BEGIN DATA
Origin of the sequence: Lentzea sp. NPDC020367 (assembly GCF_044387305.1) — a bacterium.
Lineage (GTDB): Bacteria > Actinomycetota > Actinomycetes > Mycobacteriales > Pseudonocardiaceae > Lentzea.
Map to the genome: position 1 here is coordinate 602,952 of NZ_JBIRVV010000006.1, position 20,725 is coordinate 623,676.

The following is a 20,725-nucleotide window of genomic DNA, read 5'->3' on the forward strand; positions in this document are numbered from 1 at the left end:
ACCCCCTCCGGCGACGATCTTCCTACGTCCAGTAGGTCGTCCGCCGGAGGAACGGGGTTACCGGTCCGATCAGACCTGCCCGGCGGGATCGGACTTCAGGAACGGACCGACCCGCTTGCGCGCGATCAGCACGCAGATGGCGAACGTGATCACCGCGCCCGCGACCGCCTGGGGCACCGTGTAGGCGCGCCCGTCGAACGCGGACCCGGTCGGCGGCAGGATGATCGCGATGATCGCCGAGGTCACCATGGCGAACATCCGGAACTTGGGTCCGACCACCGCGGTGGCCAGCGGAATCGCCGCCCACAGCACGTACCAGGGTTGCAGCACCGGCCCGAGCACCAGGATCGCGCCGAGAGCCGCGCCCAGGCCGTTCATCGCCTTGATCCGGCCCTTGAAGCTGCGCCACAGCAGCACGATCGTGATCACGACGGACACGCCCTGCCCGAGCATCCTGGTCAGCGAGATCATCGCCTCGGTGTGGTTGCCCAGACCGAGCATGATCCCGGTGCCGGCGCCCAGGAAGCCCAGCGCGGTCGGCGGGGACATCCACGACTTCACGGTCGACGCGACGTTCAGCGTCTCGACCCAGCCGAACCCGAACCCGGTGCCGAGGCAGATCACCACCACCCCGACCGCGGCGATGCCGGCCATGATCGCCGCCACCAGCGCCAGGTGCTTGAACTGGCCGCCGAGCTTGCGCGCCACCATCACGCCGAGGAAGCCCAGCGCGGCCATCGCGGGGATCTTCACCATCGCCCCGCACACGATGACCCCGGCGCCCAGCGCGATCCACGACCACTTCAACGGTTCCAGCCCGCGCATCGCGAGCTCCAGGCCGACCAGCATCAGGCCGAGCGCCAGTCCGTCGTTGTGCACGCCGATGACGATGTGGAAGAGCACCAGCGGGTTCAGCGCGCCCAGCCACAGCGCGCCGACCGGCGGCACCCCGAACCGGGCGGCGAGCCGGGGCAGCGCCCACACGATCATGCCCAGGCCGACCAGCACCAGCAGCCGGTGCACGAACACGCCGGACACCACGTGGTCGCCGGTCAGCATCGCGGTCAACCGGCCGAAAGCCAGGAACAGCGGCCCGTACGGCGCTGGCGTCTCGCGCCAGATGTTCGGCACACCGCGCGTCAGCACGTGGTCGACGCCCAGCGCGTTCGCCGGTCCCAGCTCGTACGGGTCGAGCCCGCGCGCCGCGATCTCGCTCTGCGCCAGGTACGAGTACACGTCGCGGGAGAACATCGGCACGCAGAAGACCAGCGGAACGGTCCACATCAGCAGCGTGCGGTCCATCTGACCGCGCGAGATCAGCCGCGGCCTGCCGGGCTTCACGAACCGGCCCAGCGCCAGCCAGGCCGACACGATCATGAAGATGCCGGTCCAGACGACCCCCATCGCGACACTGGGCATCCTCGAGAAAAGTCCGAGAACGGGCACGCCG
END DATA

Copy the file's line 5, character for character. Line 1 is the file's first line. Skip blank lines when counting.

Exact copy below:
ACCCCCTCCGGCGACGATCTTCCTACGTCCAGTAGGTCGTCCGCCGGAGGAACGGGGTTACCGGTCCGATCAGACCTGCCCGGCGGGATCGGACTTCAGGAACGGACCGACCCGCTTGCGCGCGATCAGCACGCAGATGGCGAACGTGATCACCGCGCCCGCGACCGCCTGGGGCACCGTGTAGGCGCGCCCGTCGAACGCGGACCCGGTCGGCGGCAGGATGATCGCGATGATCGCCGAGGTCACCATGGCGAACATCCGGAACTTGGGTCCGACCACCGCGGTGGCCAGCGGAATCGCCGCCCACAGCACGTACCAGGGTTGCAGCACCGGCCCGAGCACCAGGATCGCGCCGAGAGCCGCGCCCAGGCCGTTCATCGCCTTGATCCGGCCCTTGAAGCTGCGCCACAGCAGCACGATCGTGATCACGACGGACACGCCCTGCCCGAGCATCCTGGTCAGCGAGATCATCGCCTCGGTGTGGTTGCCCAGACCGAGCATGATCCCGGTGCCGGCGCCCAGGAAGCCCAGCGCGGTCGGCGGGGACATCCACGACTTCACGGTCGACGCGACGTTCAGCGTCTCGACCCAGCCGAACCCGAACCCGGTGCCGAGGCAGATCACCACCACCCCGACCGCGGCGATGCCGGCCATGATCGCCGCCACCAGCGCCAGGTGCTTGAACTGGCCGCCGAGCTTGCGCGCCACCATCACGCCGAGGAAGCCCAGCGCGGCCATCGCGGGGATCTTCACCATCGCCCCGCACACGATGACCCCGGCGCCCAGCGCGATCCACGACCACTTCAACGGTTCCAGCCCGCGCATCGCGAGCTCCAGGCCGACCAGCATCAGGCCGAGCGCCAGTCCGTCGTTGTGCACGCCGATGACGATGTGGAAGAGCACCAGCGGGTTCAGCGCGCCCAGCCACAGCGCGCCGACCGGCGGCACCCCGAACCGGGCGGCGAGCCGGGGCAGCGCCCACACGATCATGCCCAGGCCGACCAGCACCAGCAGCCGGTGCACGAACACGCCGGACACCACGTGGTCGCCGGTCAGCATCGCGGTCAACCGGCCGAAAGCCAGGAACAGCGGCCCGTACGGCGCTGGCGTCTCGCGCCAGATGTTCGGCACACCGCGCGTCAGCACGTGGTCGACGCCCAGCGCGTTCGCCGGTCCCAGCTCGTACGGGTCGAGCCCGCGCGCCGCGATCTCGCTCTGCGCCAGGTACGAGTACACGTCGCGGGAGAACATCGGCACGCAGAAGACCAGCGGAACGGTCCACATCAGCAGCGTGCGGTCCATCTGACCGCGCGAGATCAGCCGCGGCCTGCCGGGCTTCACGAACCGGCCCAGCGCCAGCCAGGCCGACACGATCATGAAGATGCCGGTCCAGACGACCCCCATCGCGACACTGGGCATCCTCGAGAAAAGTCCGAGAACGGGCACGCCG